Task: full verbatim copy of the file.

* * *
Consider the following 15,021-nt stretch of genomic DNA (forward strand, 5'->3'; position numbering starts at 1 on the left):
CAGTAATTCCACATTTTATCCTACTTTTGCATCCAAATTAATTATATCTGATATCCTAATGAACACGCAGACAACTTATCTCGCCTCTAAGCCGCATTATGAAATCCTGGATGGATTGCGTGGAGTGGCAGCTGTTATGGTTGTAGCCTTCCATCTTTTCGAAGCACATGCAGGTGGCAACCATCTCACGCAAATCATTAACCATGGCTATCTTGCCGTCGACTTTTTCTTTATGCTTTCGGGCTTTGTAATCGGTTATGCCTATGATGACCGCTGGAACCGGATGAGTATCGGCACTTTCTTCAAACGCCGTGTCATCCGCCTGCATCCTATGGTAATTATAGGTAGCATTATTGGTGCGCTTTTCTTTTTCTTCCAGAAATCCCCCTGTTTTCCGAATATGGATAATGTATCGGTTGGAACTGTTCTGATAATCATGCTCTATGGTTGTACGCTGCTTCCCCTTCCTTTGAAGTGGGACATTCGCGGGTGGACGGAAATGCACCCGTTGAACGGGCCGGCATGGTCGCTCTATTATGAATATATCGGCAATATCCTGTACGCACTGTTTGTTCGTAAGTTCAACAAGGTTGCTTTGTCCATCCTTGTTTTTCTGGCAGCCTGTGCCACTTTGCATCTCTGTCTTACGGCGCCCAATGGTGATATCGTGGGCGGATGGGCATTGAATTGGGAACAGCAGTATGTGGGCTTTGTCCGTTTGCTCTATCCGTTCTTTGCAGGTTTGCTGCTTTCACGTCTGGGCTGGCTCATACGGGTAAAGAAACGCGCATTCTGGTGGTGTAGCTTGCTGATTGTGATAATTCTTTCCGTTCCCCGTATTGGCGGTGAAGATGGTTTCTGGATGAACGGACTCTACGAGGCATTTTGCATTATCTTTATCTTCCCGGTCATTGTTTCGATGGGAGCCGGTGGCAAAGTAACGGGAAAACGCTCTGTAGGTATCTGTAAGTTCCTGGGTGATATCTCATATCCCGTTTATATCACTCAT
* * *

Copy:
Consider the following 15,021-nt stretch of genomic DNA (forward strand, 5'->3'; position numbering starts at 1 on the left):
CAGTAATTCCACATTTTATCCTACTTTTGCATCCAAATTAATTATATCTGATATCCTAATGAACACGCAGACAACTTATCTCGCCTCTAAGCCGCATTATGAAATCCTGGATGGATTGCGTGGAGTGGCAGCTGTTATGGTTGTAGCCTTCCATCTTTTCGAAGCACATGCAGGTGGCAACCATCTCACGCAAATCATTAACCATGGCTATCTTGCCGTCGACTTTTTCTTTATGCTTTCGGGCTTTGTAATCGGTTATGCCTATGATGACCGCTGGAACCGGATGAGTATCGGCACTTTCTTCAAACGCCGTGTCATCCGCCTGCATCCTATGGTAATTATAGGTAGCATTATTGGTGCGCTTTTCTTTTTCTTCCAGAAATCCCCCTGTTTTCCGAATATGGATAATGTATCGGTTGGAACTGTTCTGATAATCATGCTCTATGGTTGTACGCTGCTTCCCCTTCCTTTGAAGTGGGACATTCGCGGGTGGACGGAAATGCACCCGTTGAACGGGCCGGCATGGTCGCTCTATTATGAATATATCGGCAATATCCTGTACGCACTGTTTGTTCGTAAGTTCAACAAGGTTGCTTTGTCCATCCTTGTTTTTCTGGCAGCCTGTGCCACTTTGCATCTCTGTCTTACGGCGCCCAATGGTGATATCGTGGGCGGATGGGCATTGAATTGGGAACAGCAGTATGTGGGCTTTGTCCGTTTGCTCTATCCGTTCTTTGCAGGTTTGCTGCTTTCACGTCTGGGCTGGCTCATACGGGTAAAGAAACGCGCATTCTGGTGGTGTAGCTTGCTGATTGTGATAATTCTTTCCGTTCCCCGTATTGGCGGTGAAGATGGTTTCTGGATGAACGGACTCTACGAGGCATTTTGCATTATCTTTATCTTCCCGGTCATTGTTTCGATGGGAGCCGGTGGCAAAGTAACGGGAAAACGCTCTGTAGGTATCTGTAAGTTCCTGGGTGATATCTCATATCCCGTTTATATCACTCAT